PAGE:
author = "Karen Brandt and Macrae, {C. Neil} and Astrid Schloerscheidt and Milne, {Alan B.}",
    note = "dc.publisher: Taylor & Francis",
    year = "2003",
    doi = "10.1080/741938169",
    language = "English",
    volume = "11",
    pages = "89--100",
    journal = "Memory",
    issn = "0965-8211",
    publisher = "Taylor & Francis",
    number = "1",

    }

    Brandt, K, Macrae, CN, Schloerscheidt, A & Milne, AB 2003, 'Remembering or knowing others? Person recognition and recollective experience', Memory, vol. 11, no. 1, pp. 89-100. https://doi.org/10.1080/741938169

    Remembering or knowing others? Person recognition and recollective experience. / Brandt, Karen; Macrae, C. Neil; Schloerscheidt, Astrid; Milne, Alan B.

    In: Memory, Vol. 11, No. 1, 2003, p. 89-100.

    Research output: Contribution to journalArticle

    TY - JOUR

    T1 - Remembering or knowing others? Person recognition and recollective experience

    AU - Brandt, Karen

    AU - Macrae, C. Neil

    AU - Schloerscheidt, Astrid

    AU - Milne, Alan B.

    N1 - dc.publisher: Taylor & Francis

    PY - 2003

    Y1 - 2003

    N2 - Using Tulving's (1985) remember/know procedure, the present research investigated the experiential concomitants of person recognition. Noting basic differences in the manner in which the mind processes expectancy-related material, it was anticipated that facial typicality would be a critical determinant of people's recollective experiences (i.e., remembering vs knowing). In particular, it was expected that whereas remember responses would be more prevalent for distinctive than typical faces, know responses would reflect the opposite pattern. The results of two experiments provided general support for these predictions. In addition, the recollective advantage for distinctive faces was traced to the availability of attentional resources at encoding. These results are considered in the context of contemporary issues in person recognition and social cognition.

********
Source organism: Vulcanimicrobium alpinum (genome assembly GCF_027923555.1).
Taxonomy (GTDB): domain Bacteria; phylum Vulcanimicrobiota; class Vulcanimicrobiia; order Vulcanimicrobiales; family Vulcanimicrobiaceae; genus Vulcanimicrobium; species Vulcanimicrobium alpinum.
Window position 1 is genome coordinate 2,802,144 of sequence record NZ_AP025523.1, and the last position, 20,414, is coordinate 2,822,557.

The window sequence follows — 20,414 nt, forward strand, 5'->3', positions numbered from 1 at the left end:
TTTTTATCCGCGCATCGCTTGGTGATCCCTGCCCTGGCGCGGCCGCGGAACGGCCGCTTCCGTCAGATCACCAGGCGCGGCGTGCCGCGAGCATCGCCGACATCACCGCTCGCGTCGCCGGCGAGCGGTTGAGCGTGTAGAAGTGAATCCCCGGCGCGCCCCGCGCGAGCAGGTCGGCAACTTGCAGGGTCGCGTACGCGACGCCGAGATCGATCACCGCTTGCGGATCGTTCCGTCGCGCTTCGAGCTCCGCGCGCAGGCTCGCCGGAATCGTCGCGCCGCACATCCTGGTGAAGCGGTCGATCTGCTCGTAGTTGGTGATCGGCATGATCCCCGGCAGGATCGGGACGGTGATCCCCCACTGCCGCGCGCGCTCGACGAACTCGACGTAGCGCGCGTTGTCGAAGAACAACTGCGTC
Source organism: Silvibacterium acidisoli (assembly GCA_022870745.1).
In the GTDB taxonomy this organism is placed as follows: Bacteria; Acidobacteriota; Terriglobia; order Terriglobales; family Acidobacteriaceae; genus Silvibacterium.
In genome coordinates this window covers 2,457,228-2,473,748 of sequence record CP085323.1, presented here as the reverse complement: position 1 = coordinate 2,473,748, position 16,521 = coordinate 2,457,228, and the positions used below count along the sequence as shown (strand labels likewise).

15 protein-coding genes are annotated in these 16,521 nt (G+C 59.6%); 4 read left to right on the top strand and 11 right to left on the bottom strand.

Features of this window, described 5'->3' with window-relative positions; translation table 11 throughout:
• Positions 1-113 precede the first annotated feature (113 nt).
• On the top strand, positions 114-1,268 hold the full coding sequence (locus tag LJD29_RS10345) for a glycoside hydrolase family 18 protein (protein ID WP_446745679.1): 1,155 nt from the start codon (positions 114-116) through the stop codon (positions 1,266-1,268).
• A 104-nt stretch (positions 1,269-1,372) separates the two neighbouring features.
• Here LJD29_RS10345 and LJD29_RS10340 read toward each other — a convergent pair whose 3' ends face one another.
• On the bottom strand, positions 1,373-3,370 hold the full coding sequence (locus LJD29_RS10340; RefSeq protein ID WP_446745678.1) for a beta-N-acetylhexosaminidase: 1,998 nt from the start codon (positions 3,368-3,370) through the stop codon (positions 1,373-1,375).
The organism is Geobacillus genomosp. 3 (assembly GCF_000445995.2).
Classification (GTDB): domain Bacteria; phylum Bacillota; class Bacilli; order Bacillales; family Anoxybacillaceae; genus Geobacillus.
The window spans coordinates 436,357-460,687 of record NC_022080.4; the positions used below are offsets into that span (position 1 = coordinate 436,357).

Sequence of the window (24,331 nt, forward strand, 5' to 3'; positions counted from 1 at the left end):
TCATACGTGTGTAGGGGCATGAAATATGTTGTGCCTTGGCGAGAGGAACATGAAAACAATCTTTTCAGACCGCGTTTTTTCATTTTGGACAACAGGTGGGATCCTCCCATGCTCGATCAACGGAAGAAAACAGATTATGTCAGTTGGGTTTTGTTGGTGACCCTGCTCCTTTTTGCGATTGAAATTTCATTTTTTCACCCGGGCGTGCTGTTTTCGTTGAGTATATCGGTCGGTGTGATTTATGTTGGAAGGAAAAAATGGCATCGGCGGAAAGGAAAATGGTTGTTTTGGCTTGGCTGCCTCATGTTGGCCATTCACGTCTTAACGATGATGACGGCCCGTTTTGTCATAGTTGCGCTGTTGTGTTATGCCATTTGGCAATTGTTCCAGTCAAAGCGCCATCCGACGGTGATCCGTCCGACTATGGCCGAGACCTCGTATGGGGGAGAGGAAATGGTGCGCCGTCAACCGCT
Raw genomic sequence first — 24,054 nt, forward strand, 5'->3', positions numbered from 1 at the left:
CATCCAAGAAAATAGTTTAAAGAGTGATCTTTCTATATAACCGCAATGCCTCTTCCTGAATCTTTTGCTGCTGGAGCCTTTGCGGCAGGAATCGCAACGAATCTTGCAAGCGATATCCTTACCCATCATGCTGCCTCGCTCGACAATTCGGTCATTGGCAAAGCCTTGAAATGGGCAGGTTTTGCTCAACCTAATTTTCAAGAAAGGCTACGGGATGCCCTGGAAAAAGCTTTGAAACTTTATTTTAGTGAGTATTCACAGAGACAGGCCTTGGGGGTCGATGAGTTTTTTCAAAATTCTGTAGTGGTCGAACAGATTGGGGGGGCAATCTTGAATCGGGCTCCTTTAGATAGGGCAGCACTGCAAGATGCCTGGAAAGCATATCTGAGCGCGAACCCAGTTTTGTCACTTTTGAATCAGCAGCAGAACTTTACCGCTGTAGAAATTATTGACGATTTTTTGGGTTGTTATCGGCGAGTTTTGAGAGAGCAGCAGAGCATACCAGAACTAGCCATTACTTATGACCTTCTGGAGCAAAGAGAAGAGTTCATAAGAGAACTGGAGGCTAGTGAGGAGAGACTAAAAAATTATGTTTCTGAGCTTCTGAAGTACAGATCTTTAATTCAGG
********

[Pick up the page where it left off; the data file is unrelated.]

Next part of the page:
AB - Using Tulving's (1985) remember/know procedure, the present research investigated the experiential concomitants of person recognition. Noting basic differences in the manner in which the mind processes expectancy-related material, it was anticipated that facial typicality would be a critical determinant of people's recollective experiences (i.e., remembering vs knowing). In particular, it was expected that whereas remember responses would be more prevalent for distinctive than typical faces, know responses would reflect the opposite pattern. The results of two experiments provided general support for these predictions. In addition, the recollective advantage for distinctive faces was traced to the availability of attentional resources at encoding. These results are considered in the context of contemporary issues in person recognition and social cognition.

    U2 - 10.1080/741938169

    DO - 10.1080/741938169

    M3 - Article

    VL - 11

    SP - 89

    EP - 100

    JO - Memory

    JF - Memory

    SN - 0965-8211

    IS - 1

    ER -